Alternative formsEdit


From Middle English halfdede, from Old English healfdēad (half-dead), from Proto-Germanic *halbadaudaz (halfdead), equivalent to half- +‎ dead. Cognate with West Frisian healdea (halfdead), Dutch halfdood (halfdead), German Low German halvdood (halfdead), German halbtot (halfdead), Swedish halvdöd (halfdead).


halfdead (not comparable)

  1. Halfway dead; only partially alive.
    • 1999, Patti Massman, Susan Rosser, A Matter of Betrayal:
      But even after he was beyond the danger zone, he still felt halfdead.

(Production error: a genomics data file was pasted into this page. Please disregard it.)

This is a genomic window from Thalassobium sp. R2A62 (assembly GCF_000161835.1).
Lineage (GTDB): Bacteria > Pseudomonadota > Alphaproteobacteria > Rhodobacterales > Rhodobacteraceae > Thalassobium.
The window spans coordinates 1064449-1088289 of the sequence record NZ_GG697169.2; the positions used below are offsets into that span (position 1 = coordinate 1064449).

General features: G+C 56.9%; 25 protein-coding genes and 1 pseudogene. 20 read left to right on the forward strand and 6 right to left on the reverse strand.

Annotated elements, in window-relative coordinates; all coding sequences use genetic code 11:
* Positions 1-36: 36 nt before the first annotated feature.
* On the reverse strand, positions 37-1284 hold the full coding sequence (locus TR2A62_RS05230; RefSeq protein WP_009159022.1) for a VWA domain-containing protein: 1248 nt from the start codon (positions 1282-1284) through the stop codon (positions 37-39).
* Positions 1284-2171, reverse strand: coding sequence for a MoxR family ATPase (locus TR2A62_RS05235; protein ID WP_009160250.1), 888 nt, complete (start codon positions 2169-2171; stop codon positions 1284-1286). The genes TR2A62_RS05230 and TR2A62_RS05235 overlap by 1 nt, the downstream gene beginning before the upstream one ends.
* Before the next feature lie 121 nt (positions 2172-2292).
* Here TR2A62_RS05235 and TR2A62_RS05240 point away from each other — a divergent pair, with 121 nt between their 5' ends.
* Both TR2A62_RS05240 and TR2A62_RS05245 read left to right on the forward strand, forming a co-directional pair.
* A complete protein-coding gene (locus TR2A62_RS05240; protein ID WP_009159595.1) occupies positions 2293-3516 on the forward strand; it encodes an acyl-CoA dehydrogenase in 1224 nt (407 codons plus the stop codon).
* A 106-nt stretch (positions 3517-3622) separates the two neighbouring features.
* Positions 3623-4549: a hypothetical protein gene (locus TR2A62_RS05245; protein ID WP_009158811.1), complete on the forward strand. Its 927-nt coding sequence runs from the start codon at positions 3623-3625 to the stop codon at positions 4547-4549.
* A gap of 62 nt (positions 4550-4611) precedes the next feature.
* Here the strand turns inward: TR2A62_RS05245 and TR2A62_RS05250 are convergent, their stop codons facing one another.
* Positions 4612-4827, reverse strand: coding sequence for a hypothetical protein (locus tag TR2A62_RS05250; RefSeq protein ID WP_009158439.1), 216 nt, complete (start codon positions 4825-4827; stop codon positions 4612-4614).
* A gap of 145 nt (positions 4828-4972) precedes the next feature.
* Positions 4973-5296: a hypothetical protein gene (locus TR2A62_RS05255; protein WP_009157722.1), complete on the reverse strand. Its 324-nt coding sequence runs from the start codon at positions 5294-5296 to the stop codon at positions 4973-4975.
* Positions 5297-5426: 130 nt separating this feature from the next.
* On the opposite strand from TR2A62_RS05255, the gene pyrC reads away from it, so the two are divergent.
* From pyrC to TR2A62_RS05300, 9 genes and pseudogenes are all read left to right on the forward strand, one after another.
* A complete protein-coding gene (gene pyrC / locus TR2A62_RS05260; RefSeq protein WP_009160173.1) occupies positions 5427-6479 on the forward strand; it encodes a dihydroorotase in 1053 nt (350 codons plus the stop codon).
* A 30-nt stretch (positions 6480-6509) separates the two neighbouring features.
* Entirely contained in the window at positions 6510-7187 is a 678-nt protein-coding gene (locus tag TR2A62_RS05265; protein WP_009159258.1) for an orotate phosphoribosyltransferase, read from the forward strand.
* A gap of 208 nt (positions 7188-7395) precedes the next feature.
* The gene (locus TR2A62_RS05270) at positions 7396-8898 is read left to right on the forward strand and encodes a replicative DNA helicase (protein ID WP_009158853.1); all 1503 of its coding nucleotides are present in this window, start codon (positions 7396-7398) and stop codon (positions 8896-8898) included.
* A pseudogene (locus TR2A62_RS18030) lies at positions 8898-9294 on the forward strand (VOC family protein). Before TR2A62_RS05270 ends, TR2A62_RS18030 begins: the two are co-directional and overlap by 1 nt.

• 2009, Kristin Cashore, Fire:
      Until the day King Nax had seized him and shattered his legs—not broken them, but shattered them, eight men taking turns with a mallet—and then sent him home, halfdead, to his wife, Aliss, in the northern Dells.
    • 2010, Wayne Gordon, Who Is My Neighbor?:
      Some may be halfdead physically; they need people to visit them in the hospital or in their homes. But there are many more who are halfdead in other ways.
    • 2010, Robert A Gagnon, The Bible and Homosexual Practice:
      [...] from a vantage point of security, the lawyer is taught to ask the question from the vantage point of one lying halfdead by the side of the road.